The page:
The Medical Letter on Drugs and Therapeutics
Citalopram, Escitalopram and the QT Interval
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In 2011, the FDA asked the manufacturers of the selective serotonin reuptake inhibitor (SSRI) citalopram (Celexa, and generics) to lower the maximum daily dosage of the drug because of a dose-related increase in the QT interval.1 Since then, some of our readers have asked whether escitalopram (Lexapro, and generics), the active enantiomer of citalopram, could have the same effect.

THE QT INTERVAL — The upper limit of normal for the QT interval is about 400 milliseconds (ms) for a heart rate of 80 and 440 ms for a heart rate of 60. Prolongation of the QT interval beyond 500 ms increases the risk of torsade de pointes, a rare but potentially fatal ventricular arrhythmia. Other risk factors for torsade de pointes include hypokalemia, hypomagnesemia, bradycardia and heart failure.2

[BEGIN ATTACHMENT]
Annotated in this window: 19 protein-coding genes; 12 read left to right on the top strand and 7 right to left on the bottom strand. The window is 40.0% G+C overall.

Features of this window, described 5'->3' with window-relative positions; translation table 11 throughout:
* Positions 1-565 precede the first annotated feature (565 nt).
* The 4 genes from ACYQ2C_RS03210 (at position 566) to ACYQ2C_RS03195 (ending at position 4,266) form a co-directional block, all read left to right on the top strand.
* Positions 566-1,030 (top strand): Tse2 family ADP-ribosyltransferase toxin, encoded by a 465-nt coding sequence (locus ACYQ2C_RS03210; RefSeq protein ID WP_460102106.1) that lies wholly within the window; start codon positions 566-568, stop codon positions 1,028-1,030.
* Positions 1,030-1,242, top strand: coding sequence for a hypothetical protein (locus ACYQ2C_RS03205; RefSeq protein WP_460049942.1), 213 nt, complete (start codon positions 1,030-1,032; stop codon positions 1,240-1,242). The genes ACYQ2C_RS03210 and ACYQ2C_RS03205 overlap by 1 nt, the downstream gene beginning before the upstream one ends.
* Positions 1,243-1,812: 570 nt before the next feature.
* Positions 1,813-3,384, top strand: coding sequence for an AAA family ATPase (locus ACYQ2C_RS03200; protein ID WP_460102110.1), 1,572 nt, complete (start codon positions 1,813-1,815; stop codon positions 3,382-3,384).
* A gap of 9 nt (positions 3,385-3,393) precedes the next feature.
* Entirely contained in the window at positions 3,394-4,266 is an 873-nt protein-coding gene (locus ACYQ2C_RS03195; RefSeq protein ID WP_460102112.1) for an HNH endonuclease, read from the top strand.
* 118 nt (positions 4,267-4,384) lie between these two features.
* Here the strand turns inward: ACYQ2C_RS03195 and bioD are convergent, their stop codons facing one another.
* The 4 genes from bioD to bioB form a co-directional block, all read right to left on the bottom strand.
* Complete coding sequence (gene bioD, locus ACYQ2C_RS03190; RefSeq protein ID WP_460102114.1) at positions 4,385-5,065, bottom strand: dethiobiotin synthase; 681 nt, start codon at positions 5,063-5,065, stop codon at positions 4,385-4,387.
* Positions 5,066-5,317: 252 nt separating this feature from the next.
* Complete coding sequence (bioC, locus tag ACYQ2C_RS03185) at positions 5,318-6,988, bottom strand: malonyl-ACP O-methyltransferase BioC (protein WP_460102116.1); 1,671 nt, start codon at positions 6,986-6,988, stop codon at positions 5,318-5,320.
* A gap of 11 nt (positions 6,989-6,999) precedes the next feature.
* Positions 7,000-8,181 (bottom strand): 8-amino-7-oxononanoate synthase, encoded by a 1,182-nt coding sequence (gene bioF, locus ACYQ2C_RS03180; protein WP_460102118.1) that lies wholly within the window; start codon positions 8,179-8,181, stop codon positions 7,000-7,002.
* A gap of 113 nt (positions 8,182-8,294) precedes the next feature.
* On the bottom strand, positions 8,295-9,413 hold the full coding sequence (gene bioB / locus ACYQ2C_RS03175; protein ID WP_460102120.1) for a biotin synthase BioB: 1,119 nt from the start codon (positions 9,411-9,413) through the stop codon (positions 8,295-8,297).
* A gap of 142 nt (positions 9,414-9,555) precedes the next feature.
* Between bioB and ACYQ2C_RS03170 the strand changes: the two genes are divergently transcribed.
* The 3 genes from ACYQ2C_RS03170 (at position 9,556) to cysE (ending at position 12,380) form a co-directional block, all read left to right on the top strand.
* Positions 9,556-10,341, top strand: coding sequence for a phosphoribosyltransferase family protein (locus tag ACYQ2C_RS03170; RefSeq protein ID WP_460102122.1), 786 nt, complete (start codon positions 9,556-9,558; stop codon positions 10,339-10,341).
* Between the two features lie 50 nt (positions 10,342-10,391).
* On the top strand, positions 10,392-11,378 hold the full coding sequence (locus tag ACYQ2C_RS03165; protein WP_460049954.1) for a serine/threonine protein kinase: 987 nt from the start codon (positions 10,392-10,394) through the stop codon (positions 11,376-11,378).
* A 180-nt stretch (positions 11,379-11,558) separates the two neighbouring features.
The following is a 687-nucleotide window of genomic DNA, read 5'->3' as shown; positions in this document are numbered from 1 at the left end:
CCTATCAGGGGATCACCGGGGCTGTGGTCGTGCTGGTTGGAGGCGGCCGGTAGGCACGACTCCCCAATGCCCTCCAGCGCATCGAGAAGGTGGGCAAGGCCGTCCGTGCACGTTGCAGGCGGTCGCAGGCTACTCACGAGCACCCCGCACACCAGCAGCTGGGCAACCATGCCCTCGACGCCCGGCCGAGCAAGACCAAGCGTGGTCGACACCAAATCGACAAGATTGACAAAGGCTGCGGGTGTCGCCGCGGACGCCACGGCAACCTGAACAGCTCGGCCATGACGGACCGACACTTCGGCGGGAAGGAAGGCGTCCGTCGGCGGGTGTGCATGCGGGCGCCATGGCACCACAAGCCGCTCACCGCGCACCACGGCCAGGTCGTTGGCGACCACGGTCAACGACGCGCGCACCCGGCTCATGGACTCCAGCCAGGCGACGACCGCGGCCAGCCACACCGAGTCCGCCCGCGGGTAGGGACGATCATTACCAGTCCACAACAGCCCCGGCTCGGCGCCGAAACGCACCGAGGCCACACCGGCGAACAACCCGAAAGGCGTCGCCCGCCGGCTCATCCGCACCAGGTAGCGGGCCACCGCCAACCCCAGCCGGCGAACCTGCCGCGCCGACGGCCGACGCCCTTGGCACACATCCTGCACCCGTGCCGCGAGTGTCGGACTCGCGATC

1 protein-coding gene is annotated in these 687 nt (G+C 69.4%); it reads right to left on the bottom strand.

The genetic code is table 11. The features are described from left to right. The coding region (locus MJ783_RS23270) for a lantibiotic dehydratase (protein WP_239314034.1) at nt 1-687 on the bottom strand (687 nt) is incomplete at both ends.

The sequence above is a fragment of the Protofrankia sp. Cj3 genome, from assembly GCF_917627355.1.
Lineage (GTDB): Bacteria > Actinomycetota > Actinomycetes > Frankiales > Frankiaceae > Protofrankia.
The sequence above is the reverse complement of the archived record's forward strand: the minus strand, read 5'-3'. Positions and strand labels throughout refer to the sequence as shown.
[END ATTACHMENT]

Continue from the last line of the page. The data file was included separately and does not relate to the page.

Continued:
CITALOPRAM AND ... more      

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